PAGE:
Sell With KISS, As In Keep It Simple, Stupid

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One of the most useful and fundamental communications lessons that has been repeated to me over the years, ever since my earliest days of formal business training, is the fabled, famous, and fabulous "KISS" formula.

In my college marketing class we were told "Keep It Simple, Stupid!" When I entered my three-month sales-training orientation at New York Telephone way back in 1968, it was a more refined "Keep It Short and Simple." New York Telephone didn't want us recruits to hear negative words like stupid. In Army OCS we were given a variation of KISS. KIFSS wasn't quite as short and simple, but it left its firm, indelible training mark with a greater sense of, uh, military bearing. Even though he was never in the service, I see from recent news items that Veep Dick Cheney has picked up that same military jargon.

However we choose to use it, simple messages have the greatest impact. That is why concept slogans like "Intel Inside" are so successful.

Think about how the major players in today's highly successful technology sector apply the KISS formu-la. Microsoft simplifies its message in its definitive product names: Word, Office, At Work, Excel. These are all KISS names that don't require you to think too much to figure out what the products are about.

If your product or service is not already a household word in your vertical niche market, rather than rely on words like fast and easy, what you really need to convey is a word that you can brand that tells it all.

Which brings us to your message. Here's are four steps for simplifying your marketing message and defining your market position.


Think of all the things you do and sell as accommodations to meet customer demands, and then work up a more narrowly defined, focused list of those things you prefer to sell to make money.

When you get right down to it, you probably offer a lot more products and ser-vices than you want to, but you have to, in order to meet certain customer expectations.

This is fine, but let's face it. Unless you're a distributor like Wal-Mart or Costco, you don't really want to promote everything you sell, do you? I know I don't. Loss leaders are not a part of the value-added service niche that we are comfortable with, although dozens of Internet companies are willing to lose money to buy market share in the hopes of selling, not profitable products, but their own stock on Wall Street. I've been read-ing the red-ink quar-terly financials of the latest of these short-term wonders.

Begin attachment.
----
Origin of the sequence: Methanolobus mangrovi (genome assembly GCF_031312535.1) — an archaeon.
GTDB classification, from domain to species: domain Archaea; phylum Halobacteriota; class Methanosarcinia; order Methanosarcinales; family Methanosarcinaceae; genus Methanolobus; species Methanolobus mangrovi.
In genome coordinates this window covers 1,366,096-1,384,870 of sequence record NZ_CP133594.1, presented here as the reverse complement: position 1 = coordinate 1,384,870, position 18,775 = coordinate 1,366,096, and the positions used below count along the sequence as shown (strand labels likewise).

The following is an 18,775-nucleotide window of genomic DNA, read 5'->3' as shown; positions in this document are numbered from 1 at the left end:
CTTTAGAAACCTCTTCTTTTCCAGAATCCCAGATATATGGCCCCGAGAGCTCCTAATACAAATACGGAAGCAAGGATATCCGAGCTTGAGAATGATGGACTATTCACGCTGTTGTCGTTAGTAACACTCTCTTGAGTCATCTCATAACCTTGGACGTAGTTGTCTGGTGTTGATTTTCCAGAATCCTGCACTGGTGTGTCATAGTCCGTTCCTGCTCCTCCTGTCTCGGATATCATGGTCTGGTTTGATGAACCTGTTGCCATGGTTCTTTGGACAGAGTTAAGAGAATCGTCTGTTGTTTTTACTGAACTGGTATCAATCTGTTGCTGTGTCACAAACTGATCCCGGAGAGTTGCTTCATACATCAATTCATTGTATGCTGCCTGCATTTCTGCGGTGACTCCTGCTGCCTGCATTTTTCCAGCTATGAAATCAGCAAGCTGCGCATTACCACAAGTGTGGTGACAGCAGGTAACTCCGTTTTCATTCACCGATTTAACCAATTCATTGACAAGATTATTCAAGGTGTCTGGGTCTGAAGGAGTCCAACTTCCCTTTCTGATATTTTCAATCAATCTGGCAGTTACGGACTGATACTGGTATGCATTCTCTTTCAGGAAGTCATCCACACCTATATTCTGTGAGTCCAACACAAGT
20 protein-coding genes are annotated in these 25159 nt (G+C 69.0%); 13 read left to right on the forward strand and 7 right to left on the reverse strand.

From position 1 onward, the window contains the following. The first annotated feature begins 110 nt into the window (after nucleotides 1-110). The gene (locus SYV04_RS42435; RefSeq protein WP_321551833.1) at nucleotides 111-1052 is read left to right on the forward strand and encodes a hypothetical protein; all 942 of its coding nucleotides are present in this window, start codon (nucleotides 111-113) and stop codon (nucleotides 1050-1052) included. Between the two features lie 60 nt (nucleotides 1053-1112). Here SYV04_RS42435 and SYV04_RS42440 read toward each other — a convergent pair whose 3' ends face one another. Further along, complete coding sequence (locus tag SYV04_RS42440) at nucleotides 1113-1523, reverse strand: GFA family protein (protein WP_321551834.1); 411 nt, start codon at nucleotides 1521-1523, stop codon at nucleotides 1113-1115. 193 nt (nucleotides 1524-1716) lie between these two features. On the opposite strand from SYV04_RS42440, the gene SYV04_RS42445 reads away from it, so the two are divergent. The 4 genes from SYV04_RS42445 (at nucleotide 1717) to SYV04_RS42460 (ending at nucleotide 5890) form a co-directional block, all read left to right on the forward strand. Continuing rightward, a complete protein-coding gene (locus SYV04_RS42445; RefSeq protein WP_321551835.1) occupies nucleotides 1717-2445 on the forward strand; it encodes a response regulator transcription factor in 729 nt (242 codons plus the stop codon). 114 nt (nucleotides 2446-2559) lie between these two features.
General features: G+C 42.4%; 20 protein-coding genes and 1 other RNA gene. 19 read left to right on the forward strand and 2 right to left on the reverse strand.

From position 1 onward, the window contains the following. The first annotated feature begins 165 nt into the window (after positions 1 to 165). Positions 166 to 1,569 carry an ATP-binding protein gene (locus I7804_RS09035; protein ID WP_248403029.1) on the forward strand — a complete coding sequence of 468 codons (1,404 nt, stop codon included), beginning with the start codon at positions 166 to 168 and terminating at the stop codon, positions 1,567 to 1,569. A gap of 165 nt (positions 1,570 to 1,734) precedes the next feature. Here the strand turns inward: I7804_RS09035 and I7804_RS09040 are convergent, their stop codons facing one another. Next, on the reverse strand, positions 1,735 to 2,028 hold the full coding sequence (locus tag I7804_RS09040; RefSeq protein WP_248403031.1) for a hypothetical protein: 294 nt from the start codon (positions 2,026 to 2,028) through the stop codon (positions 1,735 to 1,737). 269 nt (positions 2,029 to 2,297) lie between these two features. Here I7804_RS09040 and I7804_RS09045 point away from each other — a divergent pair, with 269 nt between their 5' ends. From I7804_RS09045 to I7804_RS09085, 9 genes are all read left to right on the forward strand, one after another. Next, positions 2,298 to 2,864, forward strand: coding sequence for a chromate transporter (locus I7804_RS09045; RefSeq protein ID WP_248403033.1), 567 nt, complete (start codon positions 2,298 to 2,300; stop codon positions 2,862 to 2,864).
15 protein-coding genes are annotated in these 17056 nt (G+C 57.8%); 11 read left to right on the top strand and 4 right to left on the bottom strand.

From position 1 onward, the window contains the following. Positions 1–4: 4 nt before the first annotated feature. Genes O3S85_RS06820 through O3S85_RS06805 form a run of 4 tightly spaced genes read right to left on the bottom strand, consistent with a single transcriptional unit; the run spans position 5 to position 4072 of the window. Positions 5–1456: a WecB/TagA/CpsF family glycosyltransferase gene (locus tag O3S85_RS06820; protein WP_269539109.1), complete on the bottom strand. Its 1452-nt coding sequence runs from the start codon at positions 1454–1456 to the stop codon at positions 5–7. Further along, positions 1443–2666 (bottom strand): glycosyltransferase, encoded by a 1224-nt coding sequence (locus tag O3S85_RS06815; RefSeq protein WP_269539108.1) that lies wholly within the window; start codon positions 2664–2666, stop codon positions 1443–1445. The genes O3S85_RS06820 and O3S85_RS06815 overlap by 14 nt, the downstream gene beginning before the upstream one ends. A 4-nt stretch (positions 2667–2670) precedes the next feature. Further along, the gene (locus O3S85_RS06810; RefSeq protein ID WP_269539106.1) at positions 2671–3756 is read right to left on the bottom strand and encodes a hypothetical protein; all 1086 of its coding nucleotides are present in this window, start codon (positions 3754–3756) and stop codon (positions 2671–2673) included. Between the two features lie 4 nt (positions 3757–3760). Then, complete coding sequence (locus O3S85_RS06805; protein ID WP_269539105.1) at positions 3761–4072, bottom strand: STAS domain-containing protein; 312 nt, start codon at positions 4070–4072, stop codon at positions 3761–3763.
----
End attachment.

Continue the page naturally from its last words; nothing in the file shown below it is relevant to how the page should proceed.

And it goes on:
Determine who your com-petition is and what makes him/her better.

Determine why other people buy from him and not from you.

How does a fresh competitive analysis assist you in simpli-fying your message and improve your chance of success? First, it's a reality check to determine if you have chosen the right niche to domi-nate, or if you merely are suffering the after-effects of second-hand smoke from Cheech and Chong's cigarettes. (If you don't understand this, ask your folks and I guess I am older than I think).

Second, how can you even con-sider communicating a competitive positioning message unless and until you can verbalize what you are competing against?


Now, let's discuss what you bring to the marketplace that's newer, cheaper, stronger, better tasting, less filling, fat free, or otherwise truly unique.

Under no cir-cumstances are you allowed to say that you "care more" than the com-petition, or that you are "more service oriented". Everybody says that.

You are not all things to all people, but you are all things to some people, sort of like Rush Limbaugh or Ralph Nader. You probably fit the same description. If you take the time to write down what you do that is all things to some people, you can take it all the way to the bank.


You've defined your focus, decided where you can't beat the competition, and determined where you can beat them cold. Now tie it up in a neat verbal bundle.

Remember, the point of all this is not to see how cute you can write; that's my job. Instead, just try to communicate simply and directly what you do and what you want the reader to do (like call you). Most importantly, don't forget to test your message on the unsuspecting to see if what they read is the same as what you think you wrote.

A winning message is one that can be read on Monday and recalled on Tuesday or, dare we hope it, Wednesday. I test my mate-rial out on friends, relatives and the guy who owns the local diner - people not in the business.

I figure that if those outside the business can easily understand what I'm talking about without explanation, then I won't have to worry that my message is too obscure or cryptic. That's the heart and soul of the KISS formula.

(From "Smart Marketing ? What big companies practice and you should learn about marketing branding and business development" by Stan Rosenzweig).

About The Author

Stan Rosenzweig is a sales trainer, marketing consultant and author. He creates customized corporate sales training and directs strategic marketing, product development and cost management consulting for large and middle sized companies.

For ten years, he was senior contributing editor for a major computer trade publication, writing over 120 articles on sales and marketing management. He has published five books, including "Smart Selling", "Smart Telemarketing", and "Smart Marketing" which can be sampled at

Rosenzweig has written and collaborated in writing of monographs for clients, including "Engineering a Technologically Superior Building", "Technology Construction Planing - Completing The Project Management Mission", and a series of self-paced training courses for specific clients.

This article is copyright 2004, Stan Rosenzweig. Reprint permitted only if in entirety with attribution and web address. For more articles go to his website.

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